• A periodontist has advanced training to properly diagnose and treat all stages of gum disease.
• We are known for never over-treating or under-treating with a commitment to provide the most successful treatment for each patient’s specific needs.
• Our periodontal office is specially equipped for the diagnosis and treatment of all stages of gum disease as well as placement of dental implants.
• Diagnosis and treatment planning is backed by an immense array of advanced technology, including:
- LANAP (Laser-Assisted New Attachment Procedure) with PerioLase MVP 7 – an advanced protocol that efficiently and effectively treats advanced gum disease with the added advantages of a dental laser. This offers a non-surgical alternative for patients with moderate to severe periodontal disease and has even been found to stimulate bone regrowth in damaged areas.
- 3-D Cone Beam Imaging – is ideal for diagnoses and treatment planning through images that provide a clear view of the upper and lower jaw (including nerve canals), with rotations that show sagittal, axial, and coronal planes in a process that is quick, painless and at minimal radiation levels.
- CareStream Cone Beam Computer Tomography Imaging – is enhanced tomography that works with 3D imaging for exceptional detail and range.
- CS 3600 Intraoral Scanner – quickly and comfortably captures digital impressions to accurately and easily create precision models or appliances (crowns, inlays, onlays, bridges, orthodontic appliances, aligners, custom abutments) without the need for bulky, goopy trays.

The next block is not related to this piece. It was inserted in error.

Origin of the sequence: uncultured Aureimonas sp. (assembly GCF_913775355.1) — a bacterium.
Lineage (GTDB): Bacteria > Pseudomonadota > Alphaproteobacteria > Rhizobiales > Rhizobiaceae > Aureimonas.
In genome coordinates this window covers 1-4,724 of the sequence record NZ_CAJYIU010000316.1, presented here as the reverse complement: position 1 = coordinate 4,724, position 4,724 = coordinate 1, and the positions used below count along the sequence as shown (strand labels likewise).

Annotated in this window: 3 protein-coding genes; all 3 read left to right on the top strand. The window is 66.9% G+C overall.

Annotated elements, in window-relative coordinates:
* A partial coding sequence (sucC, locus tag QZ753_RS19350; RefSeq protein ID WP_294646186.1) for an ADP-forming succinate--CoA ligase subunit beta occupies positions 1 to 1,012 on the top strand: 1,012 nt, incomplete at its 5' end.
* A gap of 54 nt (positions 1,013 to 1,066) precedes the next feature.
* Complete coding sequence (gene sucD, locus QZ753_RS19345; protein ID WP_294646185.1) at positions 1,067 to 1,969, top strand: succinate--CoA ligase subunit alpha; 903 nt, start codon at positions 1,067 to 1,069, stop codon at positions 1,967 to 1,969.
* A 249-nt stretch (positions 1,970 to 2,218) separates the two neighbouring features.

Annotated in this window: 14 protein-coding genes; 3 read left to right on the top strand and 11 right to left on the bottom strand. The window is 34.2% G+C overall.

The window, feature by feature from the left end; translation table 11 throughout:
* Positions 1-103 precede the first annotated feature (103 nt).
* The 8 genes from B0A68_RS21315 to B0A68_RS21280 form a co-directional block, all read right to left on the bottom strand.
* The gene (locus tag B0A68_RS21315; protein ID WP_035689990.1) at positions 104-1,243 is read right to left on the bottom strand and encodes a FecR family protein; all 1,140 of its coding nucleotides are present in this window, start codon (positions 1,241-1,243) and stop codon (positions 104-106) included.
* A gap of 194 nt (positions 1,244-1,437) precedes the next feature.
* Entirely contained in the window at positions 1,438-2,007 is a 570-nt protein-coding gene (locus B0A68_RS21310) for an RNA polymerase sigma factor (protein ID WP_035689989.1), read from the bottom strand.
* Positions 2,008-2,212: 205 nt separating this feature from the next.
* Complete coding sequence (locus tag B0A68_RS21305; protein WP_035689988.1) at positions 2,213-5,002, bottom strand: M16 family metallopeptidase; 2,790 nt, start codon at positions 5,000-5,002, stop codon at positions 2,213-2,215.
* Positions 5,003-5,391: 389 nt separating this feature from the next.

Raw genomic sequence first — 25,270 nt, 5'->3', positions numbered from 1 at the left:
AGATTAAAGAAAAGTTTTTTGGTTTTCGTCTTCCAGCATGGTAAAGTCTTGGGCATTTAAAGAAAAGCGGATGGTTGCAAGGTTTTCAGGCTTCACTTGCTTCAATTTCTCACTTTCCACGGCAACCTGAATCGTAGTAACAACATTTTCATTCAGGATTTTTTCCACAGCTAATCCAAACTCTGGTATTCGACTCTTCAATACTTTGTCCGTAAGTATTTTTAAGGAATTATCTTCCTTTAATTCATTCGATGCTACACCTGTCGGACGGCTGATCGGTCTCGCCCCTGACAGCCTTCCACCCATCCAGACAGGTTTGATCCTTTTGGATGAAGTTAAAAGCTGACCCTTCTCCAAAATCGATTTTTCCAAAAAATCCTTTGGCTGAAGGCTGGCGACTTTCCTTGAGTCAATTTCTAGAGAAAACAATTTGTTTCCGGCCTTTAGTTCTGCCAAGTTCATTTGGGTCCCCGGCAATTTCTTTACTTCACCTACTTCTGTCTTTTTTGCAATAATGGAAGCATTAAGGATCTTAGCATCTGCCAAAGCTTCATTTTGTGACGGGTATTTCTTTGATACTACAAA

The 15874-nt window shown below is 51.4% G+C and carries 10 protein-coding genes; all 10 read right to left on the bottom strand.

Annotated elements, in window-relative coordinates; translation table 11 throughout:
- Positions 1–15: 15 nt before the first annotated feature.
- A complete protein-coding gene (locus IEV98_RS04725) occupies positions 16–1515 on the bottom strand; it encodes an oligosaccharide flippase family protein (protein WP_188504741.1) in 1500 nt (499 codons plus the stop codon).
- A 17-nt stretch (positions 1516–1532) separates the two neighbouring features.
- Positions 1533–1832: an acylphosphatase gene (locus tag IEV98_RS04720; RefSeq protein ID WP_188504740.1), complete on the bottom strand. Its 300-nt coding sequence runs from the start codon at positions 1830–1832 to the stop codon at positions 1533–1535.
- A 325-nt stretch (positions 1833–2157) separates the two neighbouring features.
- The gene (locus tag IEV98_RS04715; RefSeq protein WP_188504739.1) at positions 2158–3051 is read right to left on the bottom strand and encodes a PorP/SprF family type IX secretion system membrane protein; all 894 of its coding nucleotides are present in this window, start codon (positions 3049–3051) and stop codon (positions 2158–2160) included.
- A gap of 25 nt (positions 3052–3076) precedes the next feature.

- Computerized Dental Implant Placement – an advanced system for pre-surgical positioning of dental implants using a 3D model of the patient’s jaw. Once the implant type is selected, a template is developed for optimal treatment success.
• A commitment to comfort including I.V. sedation (twilight sleep) as well as oral sedation for total relaxation. On our team is a Board Certified Anesthesiologist to provide sedation and anesthesia for optimal comfort and safety.
Treatment options in our specialty dental office also include reshaping gum tissues for esthetic enhancement (crown lengthening, gingivectomy for ‘gummy smiles’, repairing areas of gum recession); diagnosis and placement of dental implants; and treatment of lesions or cysts in oral tissues.
With specialized skills, a periodontist is especially respectful to oral tissues as tender layers that significantly affect the appearance of a smile and the health of teeth. Utilizing special skills to minimize incisions while effectively treating each area in the mouth, a periodontist is your expert.